Spend The Income Or the Assets?

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By Martha M. Hamilton
Sunday, September 16, 2007

It seems simple enough. When it comes time to live off your retirement savings, it would seem to make sense to spend without chipping away at the nest egg itself. Instead, you would want to switch your portfolio to income-producing investments and live off the income. That way you would have money for expenditures and your investments would remain whole and protected.

Turns out it's not that simple.

I used to think that a portfolio switch was the way to go after hearing friends say they were trying it. But, as is often the case in the complicated world of financing your retirement, there's more to it.

"It's a way of thinking that we try to talk a client out of," said Marjorie L. Fox, a principal in Fox, Joss & Yankee, a fee-only financial planning and investment management firm based in Reston.

She said she warns her clients away from the income-only approach because "they may, in the pursuit of income, limit the growth in the portfolio that they may need if they have a long retirement horizon."

And more of us will have a "long retirement horizon" than we think we will, according to a survey by the Fidelity Research Institute. Fidelity found that retirees on average estimated that they needed enough savings to last until age 85, while pre-retirees estimated an even shorter span -- to age 83. Yet actuarial studies from 2000 indicate that 23.7 percent of men and 34.8 percent of women who reach their 65th birthday will live to age 90. Those could be a tough five years for those who were spending on the assumption that they would die earlier.

Interestingly, the Fidelity study noted that a 65-year-old man has about an equal chance of dying before age 70 or living to age 95 (7.8 percent vs. 7.7 percent). "The fact that the actual length of a retirement period could be 5 years or 30 years dramatically impacts the sustainability of a spending plan," noted study authors W. Van Harlow, managing director of Fidelity Research Institute, and Moshe A. Milevsky, business professor at York University.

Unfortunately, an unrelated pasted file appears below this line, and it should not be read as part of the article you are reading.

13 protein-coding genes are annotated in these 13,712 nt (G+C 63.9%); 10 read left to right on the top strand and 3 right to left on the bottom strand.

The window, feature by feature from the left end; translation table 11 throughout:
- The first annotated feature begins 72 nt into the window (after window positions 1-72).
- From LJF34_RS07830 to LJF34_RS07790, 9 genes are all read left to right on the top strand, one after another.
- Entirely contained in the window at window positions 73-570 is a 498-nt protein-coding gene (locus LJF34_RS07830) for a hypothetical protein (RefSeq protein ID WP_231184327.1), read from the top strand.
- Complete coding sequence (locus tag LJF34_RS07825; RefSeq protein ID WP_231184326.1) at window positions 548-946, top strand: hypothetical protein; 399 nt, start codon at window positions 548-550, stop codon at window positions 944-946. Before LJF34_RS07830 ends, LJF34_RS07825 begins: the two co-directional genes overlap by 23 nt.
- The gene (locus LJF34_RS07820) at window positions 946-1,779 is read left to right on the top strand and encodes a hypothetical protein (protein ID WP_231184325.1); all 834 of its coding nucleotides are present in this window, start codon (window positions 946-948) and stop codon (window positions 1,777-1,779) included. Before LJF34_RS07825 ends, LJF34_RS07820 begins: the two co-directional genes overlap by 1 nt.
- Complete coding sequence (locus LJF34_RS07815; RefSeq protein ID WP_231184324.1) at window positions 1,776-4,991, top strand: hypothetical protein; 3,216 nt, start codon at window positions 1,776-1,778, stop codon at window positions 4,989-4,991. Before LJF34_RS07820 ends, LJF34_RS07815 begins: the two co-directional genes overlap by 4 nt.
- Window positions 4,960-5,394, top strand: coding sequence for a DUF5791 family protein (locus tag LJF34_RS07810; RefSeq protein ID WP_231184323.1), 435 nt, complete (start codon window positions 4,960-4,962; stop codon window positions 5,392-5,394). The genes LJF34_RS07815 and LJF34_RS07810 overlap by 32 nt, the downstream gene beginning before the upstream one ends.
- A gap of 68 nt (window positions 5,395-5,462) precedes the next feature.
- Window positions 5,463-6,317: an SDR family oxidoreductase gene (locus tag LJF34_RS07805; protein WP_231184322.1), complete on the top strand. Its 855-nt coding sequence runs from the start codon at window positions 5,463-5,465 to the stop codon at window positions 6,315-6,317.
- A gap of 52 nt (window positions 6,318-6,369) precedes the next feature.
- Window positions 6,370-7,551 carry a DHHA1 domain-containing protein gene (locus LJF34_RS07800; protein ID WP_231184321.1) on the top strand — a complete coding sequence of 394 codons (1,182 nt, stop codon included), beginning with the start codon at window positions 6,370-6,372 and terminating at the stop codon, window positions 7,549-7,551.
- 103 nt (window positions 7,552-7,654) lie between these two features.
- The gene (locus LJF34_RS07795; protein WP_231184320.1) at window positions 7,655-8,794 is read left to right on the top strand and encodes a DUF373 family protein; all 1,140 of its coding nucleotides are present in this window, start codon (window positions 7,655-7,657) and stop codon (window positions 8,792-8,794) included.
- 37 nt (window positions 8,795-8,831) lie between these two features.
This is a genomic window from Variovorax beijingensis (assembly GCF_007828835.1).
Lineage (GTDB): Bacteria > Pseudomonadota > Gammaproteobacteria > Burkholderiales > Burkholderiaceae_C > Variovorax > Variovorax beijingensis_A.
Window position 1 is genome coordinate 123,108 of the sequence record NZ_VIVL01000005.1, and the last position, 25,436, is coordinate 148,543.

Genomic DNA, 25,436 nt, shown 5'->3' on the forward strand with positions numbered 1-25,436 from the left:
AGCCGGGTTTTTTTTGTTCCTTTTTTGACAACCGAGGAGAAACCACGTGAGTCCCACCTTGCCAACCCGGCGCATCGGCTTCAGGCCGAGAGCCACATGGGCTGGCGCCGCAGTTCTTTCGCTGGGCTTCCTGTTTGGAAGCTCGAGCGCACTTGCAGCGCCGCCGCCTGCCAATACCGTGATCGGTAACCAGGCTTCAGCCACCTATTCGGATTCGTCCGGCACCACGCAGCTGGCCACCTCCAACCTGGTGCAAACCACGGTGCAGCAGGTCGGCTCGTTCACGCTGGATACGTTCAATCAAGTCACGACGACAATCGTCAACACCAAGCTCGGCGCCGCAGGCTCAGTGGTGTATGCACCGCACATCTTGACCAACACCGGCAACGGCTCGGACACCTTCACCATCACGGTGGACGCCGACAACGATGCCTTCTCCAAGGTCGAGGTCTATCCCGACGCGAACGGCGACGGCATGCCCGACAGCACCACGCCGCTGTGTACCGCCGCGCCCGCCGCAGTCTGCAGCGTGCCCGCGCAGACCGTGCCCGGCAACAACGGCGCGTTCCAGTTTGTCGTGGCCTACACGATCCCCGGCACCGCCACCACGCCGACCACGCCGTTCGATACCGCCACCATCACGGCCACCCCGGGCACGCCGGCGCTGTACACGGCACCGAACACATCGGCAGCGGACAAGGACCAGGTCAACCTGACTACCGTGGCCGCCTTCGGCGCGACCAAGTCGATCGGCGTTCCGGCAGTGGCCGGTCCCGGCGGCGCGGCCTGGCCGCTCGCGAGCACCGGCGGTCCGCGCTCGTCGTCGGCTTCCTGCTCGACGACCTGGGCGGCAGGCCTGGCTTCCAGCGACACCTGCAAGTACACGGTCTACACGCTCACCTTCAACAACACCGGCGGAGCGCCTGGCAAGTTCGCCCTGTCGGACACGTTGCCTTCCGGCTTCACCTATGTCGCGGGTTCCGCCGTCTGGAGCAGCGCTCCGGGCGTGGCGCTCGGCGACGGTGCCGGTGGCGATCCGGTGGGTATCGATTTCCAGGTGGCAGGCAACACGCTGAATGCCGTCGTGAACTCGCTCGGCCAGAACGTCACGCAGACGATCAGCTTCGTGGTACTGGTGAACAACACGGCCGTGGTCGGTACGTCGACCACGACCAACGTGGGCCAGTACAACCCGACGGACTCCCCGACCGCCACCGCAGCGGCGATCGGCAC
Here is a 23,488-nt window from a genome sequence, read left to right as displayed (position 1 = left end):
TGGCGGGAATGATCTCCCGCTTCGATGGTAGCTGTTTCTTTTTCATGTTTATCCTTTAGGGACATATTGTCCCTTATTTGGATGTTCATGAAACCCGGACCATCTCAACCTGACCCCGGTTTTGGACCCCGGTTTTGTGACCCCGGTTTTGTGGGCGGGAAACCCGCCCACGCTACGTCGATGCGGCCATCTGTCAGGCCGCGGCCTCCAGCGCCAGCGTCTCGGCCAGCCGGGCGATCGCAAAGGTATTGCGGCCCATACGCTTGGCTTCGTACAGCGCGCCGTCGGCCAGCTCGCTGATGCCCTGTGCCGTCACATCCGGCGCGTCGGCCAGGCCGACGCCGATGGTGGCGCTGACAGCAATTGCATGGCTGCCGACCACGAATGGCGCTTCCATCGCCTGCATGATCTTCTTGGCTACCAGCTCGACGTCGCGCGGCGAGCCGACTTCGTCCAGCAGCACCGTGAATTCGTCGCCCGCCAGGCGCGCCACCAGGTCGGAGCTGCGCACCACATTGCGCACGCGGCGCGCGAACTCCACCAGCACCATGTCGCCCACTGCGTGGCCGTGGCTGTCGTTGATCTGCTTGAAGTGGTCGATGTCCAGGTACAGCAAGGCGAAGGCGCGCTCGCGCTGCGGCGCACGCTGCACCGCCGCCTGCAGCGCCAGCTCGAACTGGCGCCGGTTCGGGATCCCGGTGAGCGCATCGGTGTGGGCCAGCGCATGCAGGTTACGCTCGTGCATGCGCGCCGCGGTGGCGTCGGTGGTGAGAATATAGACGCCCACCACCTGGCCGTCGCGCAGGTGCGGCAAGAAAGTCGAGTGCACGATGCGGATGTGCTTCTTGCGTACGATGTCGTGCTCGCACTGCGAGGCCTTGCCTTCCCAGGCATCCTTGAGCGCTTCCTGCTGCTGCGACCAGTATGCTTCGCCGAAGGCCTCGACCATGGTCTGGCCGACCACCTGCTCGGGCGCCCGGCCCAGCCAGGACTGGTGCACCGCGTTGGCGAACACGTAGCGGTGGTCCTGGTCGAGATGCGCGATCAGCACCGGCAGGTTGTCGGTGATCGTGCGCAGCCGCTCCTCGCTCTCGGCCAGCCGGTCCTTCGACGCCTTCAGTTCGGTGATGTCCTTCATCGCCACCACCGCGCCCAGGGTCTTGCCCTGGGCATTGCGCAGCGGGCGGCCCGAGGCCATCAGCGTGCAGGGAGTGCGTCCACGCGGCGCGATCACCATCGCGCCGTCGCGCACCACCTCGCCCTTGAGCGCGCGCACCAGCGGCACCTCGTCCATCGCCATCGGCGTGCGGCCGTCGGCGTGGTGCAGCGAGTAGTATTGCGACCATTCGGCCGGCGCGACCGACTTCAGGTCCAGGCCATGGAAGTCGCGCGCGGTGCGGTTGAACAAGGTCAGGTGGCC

That's why we should care about making our assets grow in retirement unless we have fabulous pensions or enough annuitized income to ensure we'll have more than Social Security to depend on in our final years. (That's for those of us who are lucky enough to have additional sources of retirement cash. Social Security is the sole source of income for about a quarter of all retirees.)

Fox said she uses a simple example to explain to her clients why they may not want to focus exclusively on income. For example, she said, take a client with a portfolio worth $1 million at retirement who needs to spend $40,000, or 4 percent of total savings, per year. Producing a 4 percent return from income only (as opposed to selling assets in the portfolio) generally requires investing in lower-growth assets such as bonds or dividend-paying stocks. As a result, the new portfolio might grow in value by only about 2 percent, for a total annual return of 6 percent.

But the client might be able to reach the same spending goal through a combination of income and selling assets that would be likely to result in a greater overall return. For example, the client could take $30,000 -- or 3 percent -- in income if she were also willing to cash in $10,000 in assets and leave more of her portfolio in growth stocks. If her portfolio grew by 5 percent, her total return would be 8 percent.

Anthony Webb, a research economist at the Center for Retirement Research at Boston College, said he thinks a single-minded focus on income-producing stocks probably isn't the best approach. He said he probably had erred in configuring his portfolio to maximize income from dividends and interest. "The more I think about it, it's illogical and arbitrary, and I shouldn't be doing it," he said. "The problem is, if you chase after dividends, you tend to end up with an unbalanced portfolio." For example, he said, he invested heavily in banks for their dividends. Lately -- thanks to the subprime-mortgage mess -- that's not a good place in which to be concentrated.

Growth helps your money last and helps offset inflation. So structuring withdrawals to emphasize growth is probably a good idea.

If you have subjects you would like to see addressed in future columns, please e-mailhamiltonm@washpost.com.


© 2007 The Washington Post Company

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